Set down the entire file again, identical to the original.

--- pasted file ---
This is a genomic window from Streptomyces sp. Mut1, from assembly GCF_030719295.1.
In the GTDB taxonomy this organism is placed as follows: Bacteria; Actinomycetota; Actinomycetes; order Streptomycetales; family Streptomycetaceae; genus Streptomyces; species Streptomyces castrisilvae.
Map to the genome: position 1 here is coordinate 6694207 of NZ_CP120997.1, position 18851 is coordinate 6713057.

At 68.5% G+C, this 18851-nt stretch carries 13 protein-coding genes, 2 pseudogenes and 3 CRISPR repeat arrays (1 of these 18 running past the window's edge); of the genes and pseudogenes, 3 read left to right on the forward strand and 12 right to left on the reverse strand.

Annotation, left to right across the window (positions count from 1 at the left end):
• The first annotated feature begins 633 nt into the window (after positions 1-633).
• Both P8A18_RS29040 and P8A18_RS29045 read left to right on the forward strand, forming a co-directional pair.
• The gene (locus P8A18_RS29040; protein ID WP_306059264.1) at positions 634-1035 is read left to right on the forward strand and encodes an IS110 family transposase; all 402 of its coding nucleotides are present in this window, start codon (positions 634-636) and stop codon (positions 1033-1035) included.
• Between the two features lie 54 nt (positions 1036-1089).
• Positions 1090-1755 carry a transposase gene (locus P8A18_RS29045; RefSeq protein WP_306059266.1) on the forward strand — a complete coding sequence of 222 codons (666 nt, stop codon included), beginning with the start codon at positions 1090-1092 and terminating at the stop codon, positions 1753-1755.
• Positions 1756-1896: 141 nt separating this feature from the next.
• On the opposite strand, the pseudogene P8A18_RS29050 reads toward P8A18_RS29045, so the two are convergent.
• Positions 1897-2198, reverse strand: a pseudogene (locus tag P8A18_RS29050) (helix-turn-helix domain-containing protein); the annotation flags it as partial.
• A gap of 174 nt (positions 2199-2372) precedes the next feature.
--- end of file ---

This is a genomic window from Streptomyces sp. Mut1, from assembly GCF_030719295.1.
In the GTDB taxonomy this organism is placed as follows: Bacteria; Actinomycetota; Actinomycetes; order Streptomycetales; family Streptomycetaceae; genus Streptomyces; species Streptomyces castrisilvae.
Map to the genome: position 1 here is coordinate 6694207 of NZ_CP120997.1, position 18851 is coordinate 6713057.

At 68.5% G+C, this 18851-nt stretch carries 13 protein-coding genes, 2 pseudogenes and 3 CRISPR repeat arrays (1 of these 18 running past the window's edge); of the genes and pseudogenes, 3 read left to right on the forward strand and 12 right to left on the reverse strand.

Annotation, left to right across the window (positions count from 1 at the left end):
• The first annotated feature begins 633 nt into the window (after positions 1-633).
• Both P8A18_RS29040 and P8A18_RS29045 read left to right on the forward strand, forming a co-directional pair.
• The gene (locus P8A18_RS29040; protein ID WP_306059264.1) at positions 634-1035 is read left to right on the forward strand and encodes an IS110 family transposase; all 402 of its coding nucleotides are present in this window, start codon (positions 634-636) and stop codon (positions 1033-1035) included.
• Between the two features lie 54 nt (positions 1036-1089).
• Positions 1090-1755 carry a transposase gene (locus P8A18_RS29045; RefSeq protein WP_306059266.1) on the forward strand — a complete coding sequence of 222 codons (666 nt, stop codon included), beginning with the start codon at positions 1090-1092 and terminating at the stop codon, positions 1753-1755.
• Positions 1756-1896: 141 nt separating this feature from the next.
• On the opposite strand, the pseudogene P8A18_RS29050 reads toward P8A18_RS29045, so the two are convergent.
• Positions 1897-2198, reverse strand: a pseudogene (locus tag P8A18_RS29050) (helix-turn-helix domain-containing protein); the annotation flags it as partial.
• A gap of 174 nt (positions 2199-2372) precedes the next feature.